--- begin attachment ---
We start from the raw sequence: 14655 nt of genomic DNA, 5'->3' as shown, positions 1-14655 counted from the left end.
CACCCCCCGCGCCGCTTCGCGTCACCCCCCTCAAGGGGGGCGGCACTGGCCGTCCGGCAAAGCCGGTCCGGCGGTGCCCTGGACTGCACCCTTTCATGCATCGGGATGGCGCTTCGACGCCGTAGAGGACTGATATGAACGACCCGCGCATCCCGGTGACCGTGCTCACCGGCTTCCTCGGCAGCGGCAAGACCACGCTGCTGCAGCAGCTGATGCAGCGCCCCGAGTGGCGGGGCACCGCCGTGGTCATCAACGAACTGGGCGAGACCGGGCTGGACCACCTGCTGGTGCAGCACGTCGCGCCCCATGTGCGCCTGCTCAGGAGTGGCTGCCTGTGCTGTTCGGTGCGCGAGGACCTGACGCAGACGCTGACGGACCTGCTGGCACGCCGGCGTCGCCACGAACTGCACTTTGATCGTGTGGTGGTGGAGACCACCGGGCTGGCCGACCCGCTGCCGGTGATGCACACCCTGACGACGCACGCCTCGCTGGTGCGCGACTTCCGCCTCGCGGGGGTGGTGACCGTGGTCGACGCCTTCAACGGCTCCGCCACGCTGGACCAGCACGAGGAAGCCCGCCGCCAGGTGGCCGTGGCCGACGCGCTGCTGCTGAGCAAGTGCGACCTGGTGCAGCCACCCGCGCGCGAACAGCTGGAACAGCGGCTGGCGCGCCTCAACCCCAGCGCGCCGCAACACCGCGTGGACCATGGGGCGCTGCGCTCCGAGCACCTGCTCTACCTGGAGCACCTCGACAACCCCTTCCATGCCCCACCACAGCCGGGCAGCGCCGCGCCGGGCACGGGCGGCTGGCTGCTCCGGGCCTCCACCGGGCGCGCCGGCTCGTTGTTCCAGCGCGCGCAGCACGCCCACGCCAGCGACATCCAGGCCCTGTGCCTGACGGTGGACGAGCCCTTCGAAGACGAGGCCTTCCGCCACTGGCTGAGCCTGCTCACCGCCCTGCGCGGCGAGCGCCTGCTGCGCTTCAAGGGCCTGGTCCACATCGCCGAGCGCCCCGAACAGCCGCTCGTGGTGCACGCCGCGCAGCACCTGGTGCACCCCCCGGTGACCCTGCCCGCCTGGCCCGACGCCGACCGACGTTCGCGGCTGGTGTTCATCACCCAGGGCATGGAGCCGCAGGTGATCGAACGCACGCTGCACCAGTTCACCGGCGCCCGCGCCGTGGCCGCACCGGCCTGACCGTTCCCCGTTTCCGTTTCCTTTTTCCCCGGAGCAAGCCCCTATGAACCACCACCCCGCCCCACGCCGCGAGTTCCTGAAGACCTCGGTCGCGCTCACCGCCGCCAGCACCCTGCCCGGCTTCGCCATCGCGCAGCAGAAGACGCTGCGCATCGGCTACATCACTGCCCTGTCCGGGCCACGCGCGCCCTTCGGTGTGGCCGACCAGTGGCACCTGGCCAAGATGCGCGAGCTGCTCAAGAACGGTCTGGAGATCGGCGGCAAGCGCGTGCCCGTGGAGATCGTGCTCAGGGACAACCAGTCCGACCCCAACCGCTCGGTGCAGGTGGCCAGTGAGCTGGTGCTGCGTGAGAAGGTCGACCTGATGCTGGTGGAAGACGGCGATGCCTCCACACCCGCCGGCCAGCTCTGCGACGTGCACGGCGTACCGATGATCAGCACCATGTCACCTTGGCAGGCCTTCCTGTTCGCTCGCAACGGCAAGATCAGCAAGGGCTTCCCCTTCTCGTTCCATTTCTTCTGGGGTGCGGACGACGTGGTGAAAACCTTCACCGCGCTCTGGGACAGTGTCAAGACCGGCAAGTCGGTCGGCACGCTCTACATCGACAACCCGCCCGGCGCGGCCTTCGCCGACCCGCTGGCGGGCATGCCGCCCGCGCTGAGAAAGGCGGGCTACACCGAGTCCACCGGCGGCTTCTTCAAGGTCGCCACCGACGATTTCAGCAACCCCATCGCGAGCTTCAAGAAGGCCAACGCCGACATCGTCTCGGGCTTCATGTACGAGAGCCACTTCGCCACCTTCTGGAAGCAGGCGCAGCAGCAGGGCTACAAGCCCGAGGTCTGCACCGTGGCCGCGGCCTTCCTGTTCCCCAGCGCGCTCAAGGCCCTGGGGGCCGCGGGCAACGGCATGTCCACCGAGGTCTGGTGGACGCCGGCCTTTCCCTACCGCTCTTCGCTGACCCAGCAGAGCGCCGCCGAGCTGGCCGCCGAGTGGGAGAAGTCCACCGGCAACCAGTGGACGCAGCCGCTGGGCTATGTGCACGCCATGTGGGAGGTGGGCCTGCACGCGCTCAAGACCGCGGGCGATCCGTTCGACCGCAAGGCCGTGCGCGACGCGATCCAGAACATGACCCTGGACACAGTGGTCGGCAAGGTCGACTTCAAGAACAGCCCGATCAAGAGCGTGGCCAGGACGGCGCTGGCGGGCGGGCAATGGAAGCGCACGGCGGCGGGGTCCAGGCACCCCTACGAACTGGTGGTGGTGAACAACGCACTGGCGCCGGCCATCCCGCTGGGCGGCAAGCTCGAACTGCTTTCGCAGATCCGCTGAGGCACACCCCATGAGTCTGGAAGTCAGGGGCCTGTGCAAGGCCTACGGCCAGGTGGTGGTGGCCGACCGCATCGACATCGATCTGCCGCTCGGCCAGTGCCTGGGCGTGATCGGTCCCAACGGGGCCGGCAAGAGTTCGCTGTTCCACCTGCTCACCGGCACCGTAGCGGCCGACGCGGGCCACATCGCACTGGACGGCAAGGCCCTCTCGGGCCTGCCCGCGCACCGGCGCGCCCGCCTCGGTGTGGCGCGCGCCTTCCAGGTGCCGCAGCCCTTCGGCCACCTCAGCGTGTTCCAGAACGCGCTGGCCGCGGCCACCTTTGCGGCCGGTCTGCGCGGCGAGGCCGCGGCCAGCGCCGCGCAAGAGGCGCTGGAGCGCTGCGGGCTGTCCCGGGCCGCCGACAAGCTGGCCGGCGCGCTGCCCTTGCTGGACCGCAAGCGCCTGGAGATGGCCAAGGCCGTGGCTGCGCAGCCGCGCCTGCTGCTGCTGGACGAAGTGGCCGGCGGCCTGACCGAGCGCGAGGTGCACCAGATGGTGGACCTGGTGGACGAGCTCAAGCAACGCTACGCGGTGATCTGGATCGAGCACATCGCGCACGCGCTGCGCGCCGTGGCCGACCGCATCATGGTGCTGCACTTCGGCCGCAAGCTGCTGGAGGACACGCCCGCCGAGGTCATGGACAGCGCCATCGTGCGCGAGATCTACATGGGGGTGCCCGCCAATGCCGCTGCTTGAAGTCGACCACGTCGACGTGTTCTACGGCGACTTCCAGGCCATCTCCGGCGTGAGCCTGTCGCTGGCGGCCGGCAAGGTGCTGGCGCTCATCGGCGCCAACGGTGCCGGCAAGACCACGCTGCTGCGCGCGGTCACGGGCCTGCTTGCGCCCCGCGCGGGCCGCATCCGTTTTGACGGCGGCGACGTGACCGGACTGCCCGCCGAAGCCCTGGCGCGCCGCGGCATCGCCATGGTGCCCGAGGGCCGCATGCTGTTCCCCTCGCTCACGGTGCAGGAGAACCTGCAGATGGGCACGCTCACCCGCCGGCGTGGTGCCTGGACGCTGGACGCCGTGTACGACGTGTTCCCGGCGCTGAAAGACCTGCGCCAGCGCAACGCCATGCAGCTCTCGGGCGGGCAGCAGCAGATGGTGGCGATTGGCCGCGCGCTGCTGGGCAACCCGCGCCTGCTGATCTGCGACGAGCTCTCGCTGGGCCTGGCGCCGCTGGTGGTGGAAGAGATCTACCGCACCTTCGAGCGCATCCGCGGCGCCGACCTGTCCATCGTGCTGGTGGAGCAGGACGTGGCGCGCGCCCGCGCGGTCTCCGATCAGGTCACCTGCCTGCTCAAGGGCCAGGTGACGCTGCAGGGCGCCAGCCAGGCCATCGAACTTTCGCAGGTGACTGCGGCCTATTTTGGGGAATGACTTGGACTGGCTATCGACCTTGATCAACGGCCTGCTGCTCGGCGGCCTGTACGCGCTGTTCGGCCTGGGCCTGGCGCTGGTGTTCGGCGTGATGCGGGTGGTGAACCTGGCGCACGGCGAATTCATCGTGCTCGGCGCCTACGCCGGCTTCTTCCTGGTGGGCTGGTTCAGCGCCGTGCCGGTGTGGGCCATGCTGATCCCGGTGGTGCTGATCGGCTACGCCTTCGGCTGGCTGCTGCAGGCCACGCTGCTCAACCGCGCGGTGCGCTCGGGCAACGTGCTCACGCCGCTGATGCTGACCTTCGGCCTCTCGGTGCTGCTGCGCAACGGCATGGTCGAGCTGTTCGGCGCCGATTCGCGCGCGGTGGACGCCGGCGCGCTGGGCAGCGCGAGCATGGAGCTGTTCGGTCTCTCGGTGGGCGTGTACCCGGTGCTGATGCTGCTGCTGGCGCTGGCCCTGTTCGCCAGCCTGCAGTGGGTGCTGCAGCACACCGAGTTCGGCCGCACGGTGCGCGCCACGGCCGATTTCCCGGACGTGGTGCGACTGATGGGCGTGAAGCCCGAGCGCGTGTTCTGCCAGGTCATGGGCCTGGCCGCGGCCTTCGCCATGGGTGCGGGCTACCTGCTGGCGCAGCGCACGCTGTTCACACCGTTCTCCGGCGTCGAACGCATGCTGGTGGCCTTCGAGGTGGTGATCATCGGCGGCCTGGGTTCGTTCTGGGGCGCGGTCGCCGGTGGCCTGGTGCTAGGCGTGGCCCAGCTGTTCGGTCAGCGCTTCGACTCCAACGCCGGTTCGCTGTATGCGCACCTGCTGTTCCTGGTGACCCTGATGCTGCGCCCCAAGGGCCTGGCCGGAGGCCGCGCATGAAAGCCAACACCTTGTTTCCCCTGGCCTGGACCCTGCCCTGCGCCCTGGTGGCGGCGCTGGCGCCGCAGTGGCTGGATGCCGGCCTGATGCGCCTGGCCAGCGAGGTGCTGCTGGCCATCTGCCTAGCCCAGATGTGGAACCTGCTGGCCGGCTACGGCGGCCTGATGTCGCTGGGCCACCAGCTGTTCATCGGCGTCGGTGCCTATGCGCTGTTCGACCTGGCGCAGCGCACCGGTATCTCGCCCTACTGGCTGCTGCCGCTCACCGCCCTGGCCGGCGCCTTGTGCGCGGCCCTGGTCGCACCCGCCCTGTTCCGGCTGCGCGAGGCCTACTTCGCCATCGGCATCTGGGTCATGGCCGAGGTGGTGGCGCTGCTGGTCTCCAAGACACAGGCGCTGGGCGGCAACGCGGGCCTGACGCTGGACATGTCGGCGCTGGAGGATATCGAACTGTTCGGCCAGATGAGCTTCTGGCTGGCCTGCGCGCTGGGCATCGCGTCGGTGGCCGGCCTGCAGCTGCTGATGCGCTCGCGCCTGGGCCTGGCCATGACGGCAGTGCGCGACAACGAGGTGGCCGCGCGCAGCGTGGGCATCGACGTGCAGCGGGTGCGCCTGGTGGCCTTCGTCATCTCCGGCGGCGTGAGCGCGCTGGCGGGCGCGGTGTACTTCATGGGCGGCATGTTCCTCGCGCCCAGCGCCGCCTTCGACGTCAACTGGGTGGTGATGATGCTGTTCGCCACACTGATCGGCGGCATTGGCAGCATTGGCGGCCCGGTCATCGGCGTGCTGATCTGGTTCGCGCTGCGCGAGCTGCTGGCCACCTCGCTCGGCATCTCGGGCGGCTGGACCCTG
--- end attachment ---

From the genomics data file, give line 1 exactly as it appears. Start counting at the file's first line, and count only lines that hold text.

We start from the raw sequence: 14655 nt of genomic DNA, 5'->3' as shown, positions 1-14655 counted from the left end.